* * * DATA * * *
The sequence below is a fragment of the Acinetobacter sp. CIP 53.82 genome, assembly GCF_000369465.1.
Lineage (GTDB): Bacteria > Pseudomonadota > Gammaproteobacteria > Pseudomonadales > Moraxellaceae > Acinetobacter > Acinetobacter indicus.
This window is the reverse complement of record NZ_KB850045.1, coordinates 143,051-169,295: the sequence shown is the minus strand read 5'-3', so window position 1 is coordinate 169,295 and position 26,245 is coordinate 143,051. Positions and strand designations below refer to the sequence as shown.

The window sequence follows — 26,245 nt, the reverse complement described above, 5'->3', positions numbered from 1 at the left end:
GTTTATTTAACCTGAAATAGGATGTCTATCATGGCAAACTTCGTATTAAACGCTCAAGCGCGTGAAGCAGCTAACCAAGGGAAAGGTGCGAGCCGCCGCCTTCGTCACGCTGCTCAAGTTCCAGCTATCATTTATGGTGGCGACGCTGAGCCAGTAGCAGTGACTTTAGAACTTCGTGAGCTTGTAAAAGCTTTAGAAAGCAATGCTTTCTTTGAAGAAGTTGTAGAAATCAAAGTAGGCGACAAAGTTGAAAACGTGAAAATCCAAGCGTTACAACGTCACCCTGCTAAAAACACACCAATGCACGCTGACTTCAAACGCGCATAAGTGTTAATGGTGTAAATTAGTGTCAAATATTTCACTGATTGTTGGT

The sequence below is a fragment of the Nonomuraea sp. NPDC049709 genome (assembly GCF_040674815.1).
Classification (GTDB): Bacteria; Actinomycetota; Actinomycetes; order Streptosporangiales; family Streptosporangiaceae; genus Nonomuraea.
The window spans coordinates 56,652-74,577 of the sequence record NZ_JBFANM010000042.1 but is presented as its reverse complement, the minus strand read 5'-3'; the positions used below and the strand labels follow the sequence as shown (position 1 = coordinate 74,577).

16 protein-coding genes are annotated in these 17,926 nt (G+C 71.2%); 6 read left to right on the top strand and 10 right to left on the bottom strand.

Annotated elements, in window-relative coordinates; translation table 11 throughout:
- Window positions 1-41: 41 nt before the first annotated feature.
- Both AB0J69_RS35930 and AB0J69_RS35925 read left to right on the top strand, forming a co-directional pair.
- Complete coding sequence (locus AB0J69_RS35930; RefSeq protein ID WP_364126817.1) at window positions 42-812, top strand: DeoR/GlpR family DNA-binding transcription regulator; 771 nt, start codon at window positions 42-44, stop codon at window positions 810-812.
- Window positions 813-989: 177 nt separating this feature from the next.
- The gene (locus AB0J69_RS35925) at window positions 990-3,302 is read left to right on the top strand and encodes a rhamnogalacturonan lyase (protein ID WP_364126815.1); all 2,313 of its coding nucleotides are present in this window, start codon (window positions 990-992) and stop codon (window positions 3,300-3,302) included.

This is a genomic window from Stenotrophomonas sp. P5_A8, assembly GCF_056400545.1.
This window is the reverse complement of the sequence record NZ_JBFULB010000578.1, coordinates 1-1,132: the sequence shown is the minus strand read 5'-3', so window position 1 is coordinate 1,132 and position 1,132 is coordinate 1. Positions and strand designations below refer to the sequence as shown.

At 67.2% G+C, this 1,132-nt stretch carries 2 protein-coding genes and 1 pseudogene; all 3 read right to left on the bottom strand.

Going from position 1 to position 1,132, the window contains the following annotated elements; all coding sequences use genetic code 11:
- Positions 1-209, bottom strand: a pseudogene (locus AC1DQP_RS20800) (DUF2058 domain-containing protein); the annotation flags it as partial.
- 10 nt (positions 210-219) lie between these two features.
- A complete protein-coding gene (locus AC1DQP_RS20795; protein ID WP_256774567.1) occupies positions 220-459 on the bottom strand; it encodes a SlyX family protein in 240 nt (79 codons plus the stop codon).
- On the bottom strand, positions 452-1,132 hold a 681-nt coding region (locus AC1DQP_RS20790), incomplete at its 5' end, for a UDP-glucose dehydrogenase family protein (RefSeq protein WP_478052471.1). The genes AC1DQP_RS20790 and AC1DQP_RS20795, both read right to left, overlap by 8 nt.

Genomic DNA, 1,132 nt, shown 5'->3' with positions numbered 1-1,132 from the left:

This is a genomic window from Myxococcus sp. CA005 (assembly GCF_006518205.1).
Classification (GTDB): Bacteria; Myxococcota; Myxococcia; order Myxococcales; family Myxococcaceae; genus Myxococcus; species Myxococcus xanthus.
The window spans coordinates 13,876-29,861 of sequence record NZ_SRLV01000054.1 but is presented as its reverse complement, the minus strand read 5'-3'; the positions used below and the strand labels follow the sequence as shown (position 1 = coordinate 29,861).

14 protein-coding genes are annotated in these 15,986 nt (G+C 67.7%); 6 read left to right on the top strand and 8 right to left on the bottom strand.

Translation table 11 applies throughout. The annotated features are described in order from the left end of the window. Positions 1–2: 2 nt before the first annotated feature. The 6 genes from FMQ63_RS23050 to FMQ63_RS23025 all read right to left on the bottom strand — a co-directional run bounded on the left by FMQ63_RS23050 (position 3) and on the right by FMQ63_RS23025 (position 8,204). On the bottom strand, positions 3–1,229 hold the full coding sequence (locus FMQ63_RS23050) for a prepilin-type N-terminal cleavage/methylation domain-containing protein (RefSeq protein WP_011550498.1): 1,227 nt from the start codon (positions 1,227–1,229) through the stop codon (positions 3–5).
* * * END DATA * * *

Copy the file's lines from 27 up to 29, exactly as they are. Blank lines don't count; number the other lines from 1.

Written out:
The window spans coordinates 13,876-29,861 of sequence record NZ_SRLV01000054.1 but is presented as its reverse complement, the minus strand read 5'-3'; the positions used below and the strand labels follow the sequence as shown (position 1 = coordinate 29,861).

14 protein-coding genes are annotated in these 15,986 nt (G+C 67.7%); 6 read left to right on the top strand and 8 right to left on the bottom strand.

Translation table 11 applies throughout. The annotated features are described in order from the left end of the window. Positions 1–2: 2 nt before the first annotated feature. The 6 genes from FMQ63_RS23050 to FMQ63_RS23025 all read right to left on the bottom strand — a co-directional run bounded on the left by FMQ63_RS23050 (position 3) and on the right by FMQ63_RS23025 (position 8,204). On the bottom strand, positions 3–1,229 hold the full coding sequence (locus FMQ63_RS23050) for a prepilin-type N-terminal cleavage/methylation domain-containing protein (RefSeq protein WP_011550498.1): 1,227 nt from the start codon (positions 1,227–1,229) through the stop codon (positions 3–5).